“So what did you learn about yourself?”

“I’m more tolerant than I believed I could be. Watchin’ some of those scenes just reinforced my stance that I’ll never use a flogger on a woman, or a whip, or a strap.” A shudder of revulsion rolled through him, though he tried like hell to repress it. “I doubt I’d even be interested in playful spanking.”

“Why not?”

Dalton shrugged. “Just not my thing.”

“That ain’t all of it, Dalton.” Then he pulled out the Dom voice. “Tell me.”

First time he’d heard that tone from Bennett. He sighed. “If I tell you, you gotta understand I’m not lookin’ for pity.”

“Now you’ve got me concerned.”

Where in the hell did he even start this? Better to just barf it out upfront. “Casper…used to beat me with a strap. Started when I was seven and ended after I got bigger than him. He did it in private and embarrassment kept me from telling anyone. Every time Casper lit into me with that leather, he recounted all the things wrong with me and what I’d done wrong, so it was physical and verbal abuse.”

Ben stayed quiet for several moments. “Christ, Dalton, is that why you freaked out when you saw me usin’ the whip on a member in the club?”

Dalton couldn’t meet Ben’s eyes. “Yeah. The only experience I had with any type of beating was forced, so I didn’t understand why someone would want to get whipped. Nor did I understand that not all people who wield the whip are sadistic bastards. I associated any hitting with shame and the strong preying on the weak.”

“I need another goddamned beer,” Ben said and took out two bottles, passing one to Dalton.

“I wondered if Uncle Charlie had used the ‘spare the strap, spoil the child’ philosophy on you or your brothers.”

“Nope. But I can see why you’d think my former whip expertise stemmed from dealing with childhood trauma.” He pointed his beer bottle at Dalton. “Kinda like you used to act out by getting into all them dust ups with any guy who looked at you crossways.”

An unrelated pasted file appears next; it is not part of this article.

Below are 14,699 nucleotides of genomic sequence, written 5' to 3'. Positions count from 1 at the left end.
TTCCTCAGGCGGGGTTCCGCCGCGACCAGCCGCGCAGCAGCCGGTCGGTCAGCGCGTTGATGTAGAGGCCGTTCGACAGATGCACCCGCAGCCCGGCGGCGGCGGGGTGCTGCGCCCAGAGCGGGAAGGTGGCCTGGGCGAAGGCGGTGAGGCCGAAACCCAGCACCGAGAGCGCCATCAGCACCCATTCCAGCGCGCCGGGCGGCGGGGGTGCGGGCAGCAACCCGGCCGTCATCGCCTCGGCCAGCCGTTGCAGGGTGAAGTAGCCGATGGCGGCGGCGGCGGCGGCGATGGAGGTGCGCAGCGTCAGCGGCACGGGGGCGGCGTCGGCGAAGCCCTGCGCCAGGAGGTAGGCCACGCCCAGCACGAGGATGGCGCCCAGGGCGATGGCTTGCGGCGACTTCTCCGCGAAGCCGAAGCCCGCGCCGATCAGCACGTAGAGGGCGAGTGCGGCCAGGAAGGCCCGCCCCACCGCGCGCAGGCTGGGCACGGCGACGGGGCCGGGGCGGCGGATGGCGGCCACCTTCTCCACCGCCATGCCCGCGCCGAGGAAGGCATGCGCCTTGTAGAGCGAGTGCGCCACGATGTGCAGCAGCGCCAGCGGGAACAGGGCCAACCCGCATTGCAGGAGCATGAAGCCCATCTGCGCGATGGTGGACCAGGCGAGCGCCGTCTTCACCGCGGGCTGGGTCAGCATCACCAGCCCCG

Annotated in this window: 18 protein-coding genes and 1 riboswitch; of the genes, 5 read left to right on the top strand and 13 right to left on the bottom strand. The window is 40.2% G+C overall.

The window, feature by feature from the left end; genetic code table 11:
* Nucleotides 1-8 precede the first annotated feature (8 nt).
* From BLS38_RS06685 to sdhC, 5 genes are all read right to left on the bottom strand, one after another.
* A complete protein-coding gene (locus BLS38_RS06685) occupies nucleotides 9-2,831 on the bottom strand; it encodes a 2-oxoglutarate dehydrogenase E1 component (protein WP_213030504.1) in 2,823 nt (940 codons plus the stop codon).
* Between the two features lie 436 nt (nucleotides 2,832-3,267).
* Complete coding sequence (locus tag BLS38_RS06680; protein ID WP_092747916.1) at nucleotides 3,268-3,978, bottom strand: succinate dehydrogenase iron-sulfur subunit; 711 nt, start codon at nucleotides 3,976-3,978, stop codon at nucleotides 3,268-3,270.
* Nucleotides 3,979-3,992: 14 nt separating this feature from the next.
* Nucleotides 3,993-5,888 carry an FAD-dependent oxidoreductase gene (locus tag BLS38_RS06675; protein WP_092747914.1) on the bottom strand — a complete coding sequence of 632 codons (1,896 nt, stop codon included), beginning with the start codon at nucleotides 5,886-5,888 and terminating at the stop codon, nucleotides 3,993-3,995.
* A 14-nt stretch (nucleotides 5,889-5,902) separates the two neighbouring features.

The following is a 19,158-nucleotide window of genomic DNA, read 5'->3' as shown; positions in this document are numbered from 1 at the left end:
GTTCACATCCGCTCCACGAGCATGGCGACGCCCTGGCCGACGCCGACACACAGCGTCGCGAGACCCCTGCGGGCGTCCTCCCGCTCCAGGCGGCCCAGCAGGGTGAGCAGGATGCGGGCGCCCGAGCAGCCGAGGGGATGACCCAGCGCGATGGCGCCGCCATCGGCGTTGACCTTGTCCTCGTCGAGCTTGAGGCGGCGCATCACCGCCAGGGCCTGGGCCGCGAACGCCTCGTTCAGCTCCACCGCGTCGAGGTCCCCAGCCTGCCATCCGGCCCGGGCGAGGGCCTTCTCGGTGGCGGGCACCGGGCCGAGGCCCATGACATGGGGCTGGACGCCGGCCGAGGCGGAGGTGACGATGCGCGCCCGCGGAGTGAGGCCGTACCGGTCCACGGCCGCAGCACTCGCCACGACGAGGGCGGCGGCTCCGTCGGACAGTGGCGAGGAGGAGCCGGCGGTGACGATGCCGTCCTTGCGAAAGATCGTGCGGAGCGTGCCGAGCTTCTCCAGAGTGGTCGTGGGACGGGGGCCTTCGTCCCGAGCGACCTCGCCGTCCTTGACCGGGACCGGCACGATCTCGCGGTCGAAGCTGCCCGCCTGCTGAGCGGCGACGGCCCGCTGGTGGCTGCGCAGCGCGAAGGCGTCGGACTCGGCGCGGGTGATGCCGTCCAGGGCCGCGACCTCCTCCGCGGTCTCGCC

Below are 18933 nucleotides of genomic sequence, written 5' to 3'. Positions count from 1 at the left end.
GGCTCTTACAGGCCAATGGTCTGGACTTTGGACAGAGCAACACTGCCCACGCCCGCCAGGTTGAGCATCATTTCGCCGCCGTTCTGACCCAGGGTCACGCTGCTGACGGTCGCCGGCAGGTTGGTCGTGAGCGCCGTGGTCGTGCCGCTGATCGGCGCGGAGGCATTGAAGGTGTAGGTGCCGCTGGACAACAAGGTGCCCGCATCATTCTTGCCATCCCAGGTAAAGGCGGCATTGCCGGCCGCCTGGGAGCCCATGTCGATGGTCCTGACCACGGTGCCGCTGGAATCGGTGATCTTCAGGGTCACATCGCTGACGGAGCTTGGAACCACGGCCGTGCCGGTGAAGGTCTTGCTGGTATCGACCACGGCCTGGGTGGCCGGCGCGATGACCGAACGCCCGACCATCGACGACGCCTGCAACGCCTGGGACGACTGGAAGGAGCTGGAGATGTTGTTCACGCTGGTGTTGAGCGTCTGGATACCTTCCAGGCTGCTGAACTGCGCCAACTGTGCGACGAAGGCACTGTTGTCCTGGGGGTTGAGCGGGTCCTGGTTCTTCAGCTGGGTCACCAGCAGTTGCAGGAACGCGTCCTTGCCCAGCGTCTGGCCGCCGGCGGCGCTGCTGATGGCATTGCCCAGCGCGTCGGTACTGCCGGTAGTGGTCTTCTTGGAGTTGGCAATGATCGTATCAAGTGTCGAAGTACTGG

“I had a fucked up need to prove I could defend myself—probably why I instigated half of the fights.”

“The only time I remember my dad raising his hand to one of us was when Chase was five. He ran out in front of the tractor when Dad was picking up hay bales. Dad jumped outta the cab so fast, grabbed Chase by one arm and spanked the living crap out of him. Me’n Quinn were shocked. Then Dad knelt in the dirt and got right in Chase’s face. Talked to him, hugged the shit out of him and made him sit in the cab with him for the rest of the day. Which was the worst sort of punishment for Chase.” Ben paused. “Your brothers didn’t know when it was goin’ on?”

Dalton picked at the label of his beer bottle. “One night after too many shots of Jagermeister I told Tell about Casper’s random whippings when I was a kid. Shocked him because Casper used to smack me in front of them sometimes and Tell thought that’s all there was to it. Sounds fun, don’t it?”

“Not even remotely.” Ben seemed to chug half his beer. “Your mom wasn’t aware of what was goin’ on in her own house?”